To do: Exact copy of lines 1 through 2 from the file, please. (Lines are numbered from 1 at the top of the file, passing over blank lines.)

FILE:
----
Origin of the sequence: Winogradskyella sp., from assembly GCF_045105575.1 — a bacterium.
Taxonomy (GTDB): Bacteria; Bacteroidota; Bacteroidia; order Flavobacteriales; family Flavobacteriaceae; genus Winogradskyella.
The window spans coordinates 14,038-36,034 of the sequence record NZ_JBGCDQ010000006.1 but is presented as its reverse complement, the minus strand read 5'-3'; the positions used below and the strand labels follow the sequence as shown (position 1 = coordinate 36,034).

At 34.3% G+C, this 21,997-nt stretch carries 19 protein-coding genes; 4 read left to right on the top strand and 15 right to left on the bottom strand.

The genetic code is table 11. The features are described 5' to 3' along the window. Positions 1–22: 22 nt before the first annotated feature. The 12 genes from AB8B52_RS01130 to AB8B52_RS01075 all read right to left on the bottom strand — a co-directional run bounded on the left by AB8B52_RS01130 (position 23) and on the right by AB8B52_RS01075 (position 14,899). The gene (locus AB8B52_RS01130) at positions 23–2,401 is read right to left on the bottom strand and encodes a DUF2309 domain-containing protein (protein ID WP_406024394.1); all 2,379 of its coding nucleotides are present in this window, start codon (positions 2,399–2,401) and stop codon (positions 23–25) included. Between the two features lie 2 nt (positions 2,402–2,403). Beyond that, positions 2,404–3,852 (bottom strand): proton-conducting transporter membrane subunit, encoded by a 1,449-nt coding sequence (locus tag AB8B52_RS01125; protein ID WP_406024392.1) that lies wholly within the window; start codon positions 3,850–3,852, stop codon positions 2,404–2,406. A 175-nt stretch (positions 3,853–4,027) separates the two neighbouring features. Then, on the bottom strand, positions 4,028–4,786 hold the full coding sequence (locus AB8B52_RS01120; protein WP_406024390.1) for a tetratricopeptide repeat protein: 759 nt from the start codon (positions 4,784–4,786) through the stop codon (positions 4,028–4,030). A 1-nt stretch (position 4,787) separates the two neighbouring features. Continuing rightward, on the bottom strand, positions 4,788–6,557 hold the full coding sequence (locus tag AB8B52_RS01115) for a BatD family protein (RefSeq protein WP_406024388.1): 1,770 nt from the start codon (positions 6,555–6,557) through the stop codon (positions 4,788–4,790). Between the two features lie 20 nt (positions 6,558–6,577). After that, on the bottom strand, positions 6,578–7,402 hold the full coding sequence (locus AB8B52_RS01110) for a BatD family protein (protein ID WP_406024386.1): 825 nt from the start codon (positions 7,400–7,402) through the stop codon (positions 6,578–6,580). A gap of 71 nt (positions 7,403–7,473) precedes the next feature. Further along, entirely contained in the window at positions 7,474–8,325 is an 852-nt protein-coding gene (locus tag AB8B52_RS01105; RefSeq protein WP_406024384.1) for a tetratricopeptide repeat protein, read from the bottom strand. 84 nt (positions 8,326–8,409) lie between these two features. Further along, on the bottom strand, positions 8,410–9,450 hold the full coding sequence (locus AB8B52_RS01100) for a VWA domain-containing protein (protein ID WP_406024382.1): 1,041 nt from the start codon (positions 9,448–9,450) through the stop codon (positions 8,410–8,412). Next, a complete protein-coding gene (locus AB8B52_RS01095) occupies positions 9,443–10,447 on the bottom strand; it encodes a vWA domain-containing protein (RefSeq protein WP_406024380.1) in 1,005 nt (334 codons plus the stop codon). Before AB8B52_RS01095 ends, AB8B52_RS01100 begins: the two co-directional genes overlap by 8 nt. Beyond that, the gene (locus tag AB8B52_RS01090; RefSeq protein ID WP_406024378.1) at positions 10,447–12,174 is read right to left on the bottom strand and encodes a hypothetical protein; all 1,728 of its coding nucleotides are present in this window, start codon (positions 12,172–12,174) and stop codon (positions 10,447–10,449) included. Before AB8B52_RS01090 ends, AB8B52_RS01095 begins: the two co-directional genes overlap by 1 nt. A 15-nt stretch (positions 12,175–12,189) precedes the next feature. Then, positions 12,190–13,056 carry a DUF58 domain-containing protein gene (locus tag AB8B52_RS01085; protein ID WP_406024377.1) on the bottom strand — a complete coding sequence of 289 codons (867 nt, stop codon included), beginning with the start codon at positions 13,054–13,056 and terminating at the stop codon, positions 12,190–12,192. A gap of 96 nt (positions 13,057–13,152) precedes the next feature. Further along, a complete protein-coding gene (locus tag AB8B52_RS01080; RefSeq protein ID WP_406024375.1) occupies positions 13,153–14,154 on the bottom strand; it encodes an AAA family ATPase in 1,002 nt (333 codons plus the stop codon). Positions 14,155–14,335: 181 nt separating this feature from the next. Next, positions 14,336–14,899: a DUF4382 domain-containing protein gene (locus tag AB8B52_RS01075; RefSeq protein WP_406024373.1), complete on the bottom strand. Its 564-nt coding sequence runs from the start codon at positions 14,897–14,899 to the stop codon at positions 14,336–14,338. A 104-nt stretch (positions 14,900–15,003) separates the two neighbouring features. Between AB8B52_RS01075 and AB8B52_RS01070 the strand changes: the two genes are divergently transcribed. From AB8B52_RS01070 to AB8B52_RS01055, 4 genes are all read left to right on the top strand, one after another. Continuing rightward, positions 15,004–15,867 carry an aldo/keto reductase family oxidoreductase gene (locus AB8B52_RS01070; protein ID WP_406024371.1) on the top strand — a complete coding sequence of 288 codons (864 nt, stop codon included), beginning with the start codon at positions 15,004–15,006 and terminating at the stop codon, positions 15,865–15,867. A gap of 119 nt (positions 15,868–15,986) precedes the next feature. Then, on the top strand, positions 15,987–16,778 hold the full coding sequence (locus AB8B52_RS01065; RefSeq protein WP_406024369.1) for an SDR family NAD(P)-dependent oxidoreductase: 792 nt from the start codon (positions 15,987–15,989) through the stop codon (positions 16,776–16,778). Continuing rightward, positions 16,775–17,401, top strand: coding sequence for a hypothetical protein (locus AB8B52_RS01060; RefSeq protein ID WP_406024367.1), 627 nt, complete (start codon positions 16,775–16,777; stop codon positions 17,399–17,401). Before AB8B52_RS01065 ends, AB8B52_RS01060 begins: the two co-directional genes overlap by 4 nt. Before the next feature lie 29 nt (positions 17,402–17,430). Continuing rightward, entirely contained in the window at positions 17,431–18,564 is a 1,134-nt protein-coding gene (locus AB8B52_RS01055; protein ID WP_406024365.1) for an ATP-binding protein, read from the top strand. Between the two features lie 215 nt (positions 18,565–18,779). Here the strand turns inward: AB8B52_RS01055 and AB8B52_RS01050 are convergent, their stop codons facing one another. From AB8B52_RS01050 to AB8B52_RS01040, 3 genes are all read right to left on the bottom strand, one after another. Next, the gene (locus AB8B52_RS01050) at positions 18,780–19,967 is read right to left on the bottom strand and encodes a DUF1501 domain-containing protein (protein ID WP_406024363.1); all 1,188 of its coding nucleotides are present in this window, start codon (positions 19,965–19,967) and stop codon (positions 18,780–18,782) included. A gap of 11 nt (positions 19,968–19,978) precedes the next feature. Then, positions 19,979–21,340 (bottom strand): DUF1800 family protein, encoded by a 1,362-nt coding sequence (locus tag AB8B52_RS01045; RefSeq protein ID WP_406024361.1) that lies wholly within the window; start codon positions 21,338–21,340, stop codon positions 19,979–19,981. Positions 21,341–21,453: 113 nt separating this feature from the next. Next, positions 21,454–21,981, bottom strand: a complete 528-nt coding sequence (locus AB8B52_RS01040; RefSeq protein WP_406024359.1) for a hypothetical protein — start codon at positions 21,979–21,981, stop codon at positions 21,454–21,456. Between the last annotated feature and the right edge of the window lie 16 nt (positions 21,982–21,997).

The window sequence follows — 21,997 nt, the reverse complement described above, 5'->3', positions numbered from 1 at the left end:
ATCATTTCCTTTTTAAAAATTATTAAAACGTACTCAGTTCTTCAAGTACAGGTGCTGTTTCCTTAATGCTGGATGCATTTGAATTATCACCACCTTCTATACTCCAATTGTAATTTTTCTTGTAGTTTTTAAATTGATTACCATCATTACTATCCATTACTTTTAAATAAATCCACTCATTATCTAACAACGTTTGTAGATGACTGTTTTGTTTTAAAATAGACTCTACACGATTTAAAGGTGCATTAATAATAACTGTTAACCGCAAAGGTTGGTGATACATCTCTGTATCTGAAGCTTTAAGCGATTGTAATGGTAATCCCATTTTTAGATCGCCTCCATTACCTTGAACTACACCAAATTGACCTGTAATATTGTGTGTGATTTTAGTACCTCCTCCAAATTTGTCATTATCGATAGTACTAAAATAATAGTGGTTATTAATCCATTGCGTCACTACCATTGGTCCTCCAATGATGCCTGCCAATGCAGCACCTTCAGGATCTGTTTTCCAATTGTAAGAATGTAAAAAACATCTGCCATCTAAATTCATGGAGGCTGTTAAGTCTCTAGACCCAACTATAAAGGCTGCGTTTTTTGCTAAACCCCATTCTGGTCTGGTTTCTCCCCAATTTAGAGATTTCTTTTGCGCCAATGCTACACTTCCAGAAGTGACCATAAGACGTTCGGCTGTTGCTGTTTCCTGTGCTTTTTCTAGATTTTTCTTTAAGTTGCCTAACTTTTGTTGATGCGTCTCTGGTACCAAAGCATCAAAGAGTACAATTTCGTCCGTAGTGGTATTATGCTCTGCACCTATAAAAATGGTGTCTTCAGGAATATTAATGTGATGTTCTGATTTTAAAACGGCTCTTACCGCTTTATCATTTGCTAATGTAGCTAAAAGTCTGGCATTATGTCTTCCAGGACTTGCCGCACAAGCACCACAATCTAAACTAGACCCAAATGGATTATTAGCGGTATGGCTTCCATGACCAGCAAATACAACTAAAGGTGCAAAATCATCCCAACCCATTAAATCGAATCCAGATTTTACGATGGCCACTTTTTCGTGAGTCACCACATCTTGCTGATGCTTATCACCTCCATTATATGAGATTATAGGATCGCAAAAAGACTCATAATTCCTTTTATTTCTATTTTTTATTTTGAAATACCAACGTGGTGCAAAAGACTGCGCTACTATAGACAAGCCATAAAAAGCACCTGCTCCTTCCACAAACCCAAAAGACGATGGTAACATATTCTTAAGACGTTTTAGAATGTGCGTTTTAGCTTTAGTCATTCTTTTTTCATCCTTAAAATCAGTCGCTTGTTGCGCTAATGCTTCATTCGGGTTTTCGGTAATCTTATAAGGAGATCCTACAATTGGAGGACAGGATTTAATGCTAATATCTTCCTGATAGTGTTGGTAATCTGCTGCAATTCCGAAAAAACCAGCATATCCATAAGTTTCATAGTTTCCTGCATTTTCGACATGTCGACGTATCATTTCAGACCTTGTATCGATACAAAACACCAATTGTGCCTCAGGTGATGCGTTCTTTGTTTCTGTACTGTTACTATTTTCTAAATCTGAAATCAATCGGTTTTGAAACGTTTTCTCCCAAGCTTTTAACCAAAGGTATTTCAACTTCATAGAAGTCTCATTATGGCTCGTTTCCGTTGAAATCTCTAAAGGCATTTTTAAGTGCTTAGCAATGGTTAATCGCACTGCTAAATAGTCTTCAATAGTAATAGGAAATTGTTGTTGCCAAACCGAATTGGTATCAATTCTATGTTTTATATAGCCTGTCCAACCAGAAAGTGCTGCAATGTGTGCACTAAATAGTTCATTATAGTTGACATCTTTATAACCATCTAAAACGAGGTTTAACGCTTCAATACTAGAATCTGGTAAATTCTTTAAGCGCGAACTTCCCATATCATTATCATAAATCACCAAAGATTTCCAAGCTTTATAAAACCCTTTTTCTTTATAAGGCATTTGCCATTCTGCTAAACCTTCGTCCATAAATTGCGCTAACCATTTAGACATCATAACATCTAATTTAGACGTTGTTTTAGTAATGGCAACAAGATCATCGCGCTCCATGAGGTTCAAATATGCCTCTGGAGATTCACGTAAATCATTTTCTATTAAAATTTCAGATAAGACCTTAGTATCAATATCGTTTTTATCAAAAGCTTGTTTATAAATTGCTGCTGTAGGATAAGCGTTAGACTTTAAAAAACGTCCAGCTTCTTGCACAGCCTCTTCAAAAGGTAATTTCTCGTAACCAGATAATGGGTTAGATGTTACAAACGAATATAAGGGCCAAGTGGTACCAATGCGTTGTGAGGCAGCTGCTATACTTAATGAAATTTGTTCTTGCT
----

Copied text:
Origin of the sequence: Winogradskyella sp., from assembly GCF_045105575.1 — a bacterium.
Taxonomy (GTDB): Bacteria; Bacteroidota; Bacteroidia; order Flavobacteriales; family Flavobacteriaceae; genus Winogradskyella.